Why does my dogs breath smell so bad

Why does my dogs breath smell so bad

This question came through our private community as a question to ask our resident Vet, Stephanie (you can also see Stephanie's view on our recipes here)

The question was, "Why does my dog's breath smell so bad and what can I do about it". See the answer below

Halitosis, the term for smelly breath, can be caused by several factors.

The most common is poor dental hygiene. This is the build up of plaque or tartar on the teeth, which in turn leads to inflammatory conditions of the gums and periodontal disease.

Bacterial infections and dental plaque in the mouth result in foul smelling odours. 

Although there is a genetic element to the rapid build-up of dental tartar, a poor-quality diet or a diet which is not designed to support dental health can also contribute to this and it is really important as pet owners to educate ourselves about this.

A great article to read is this one HERE about bones as this is a great way to promote good dental health and stop so many of the issues dogs have with their teeth.

Other causes of halitosis could be a piece of foreign material which is stuck somewhere in your dog’s mouth.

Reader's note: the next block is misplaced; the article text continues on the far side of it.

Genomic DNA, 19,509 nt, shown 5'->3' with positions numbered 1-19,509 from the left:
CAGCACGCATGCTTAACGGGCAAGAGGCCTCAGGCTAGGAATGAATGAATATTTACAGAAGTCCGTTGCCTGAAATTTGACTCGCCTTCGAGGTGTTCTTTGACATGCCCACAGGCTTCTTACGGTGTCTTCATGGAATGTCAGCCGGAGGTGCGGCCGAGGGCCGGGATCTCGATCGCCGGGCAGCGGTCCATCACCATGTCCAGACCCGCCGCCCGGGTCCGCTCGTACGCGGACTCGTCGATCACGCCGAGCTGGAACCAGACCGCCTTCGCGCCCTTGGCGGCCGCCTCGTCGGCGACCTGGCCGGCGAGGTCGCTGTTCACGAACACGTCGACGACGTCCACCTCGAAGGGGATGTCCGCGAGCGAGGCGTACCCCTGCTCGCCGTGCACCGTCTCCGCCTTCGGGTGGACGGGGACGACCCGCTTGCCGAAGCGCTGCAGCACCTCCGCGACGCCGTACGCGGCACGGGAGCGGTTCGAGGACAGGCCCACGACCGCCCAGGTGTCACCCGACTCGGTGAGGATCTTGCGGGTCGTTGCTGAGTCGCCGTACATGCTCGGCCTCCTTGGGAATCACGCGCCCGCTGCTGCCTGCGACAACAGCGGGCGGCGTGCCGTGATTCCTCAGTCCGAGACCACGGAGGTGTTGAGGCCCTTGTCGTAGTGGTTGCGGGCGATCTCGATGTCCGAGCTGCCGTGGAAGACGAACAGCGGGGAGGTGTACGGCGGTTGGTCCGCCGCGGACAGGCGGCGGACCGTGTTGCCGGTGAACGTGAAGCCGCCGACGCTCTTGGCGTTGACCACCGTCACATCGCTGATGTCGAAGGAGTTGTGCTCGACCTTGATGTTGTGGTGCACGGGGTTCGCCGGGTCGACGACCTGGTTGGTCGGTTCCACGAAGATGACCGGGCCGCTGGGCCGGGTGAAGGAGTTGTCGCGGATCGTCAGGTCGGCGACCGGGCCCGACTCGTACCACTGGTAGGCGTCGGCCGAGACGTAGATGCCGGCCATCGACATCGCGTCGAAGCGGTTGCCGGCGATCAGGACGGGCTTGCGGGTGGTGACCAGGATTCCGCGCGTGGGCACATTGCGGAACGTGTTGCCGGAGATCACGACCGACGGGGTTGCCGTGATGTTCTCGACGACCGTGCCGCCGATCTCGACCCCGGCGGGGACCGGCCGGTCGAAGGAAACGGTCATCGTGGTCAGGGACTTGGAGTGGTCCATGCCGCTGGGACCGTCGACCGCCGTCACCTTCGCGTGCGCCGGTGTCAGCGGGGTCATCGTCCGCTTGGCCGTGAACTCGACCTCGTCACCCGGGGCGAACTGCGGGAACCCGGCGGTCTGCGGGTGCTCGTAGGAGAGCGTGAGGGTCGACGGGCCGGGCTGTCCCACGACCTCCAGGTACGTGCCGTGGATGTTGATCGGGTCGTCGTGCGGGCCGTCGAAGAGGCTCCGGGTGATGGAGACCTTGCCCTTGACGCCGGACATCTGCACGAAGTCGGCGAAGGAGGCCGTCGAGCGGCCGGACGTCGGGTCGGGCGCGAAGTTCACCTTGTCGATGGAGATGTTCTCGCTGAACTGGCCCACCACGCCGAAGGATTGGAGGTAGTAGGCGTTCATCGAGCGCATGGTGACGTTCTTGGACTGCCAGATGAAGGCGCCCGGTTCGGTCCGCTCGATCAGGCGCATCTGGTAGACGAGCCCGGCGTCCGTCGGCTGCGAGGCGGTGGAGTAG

I have commonly seen sticks lodged between the upper molars against the palate which have been there for days.

If you realise that suddenly your dog has really bad breath, then make sure you have a proper look inside their mouth to make sure there aren’t any foreign objects stuck there.

Other conditions of the mouth such as trauma, inflammation, oral ulcers, abscesses and tumours could also contribute to halitosis. These can be identified and treated by your veterinarian.

Lastly there are several systemic diseases, such as chronic kidney disease or gastrointestinal diseases as two examples, which actually change the smell of your dog’s breath. 

In all these scenarios, knowing your canine friend well, regularly monitoring him and taking note when things seem a little different or off, will really help to identify issues early on as well as prevent further problems.

Working closely with your veterinarian and taking your dog in for his regular dental assessments and routine scale and polishes will greatly assist in promoting good oral hygiene. 


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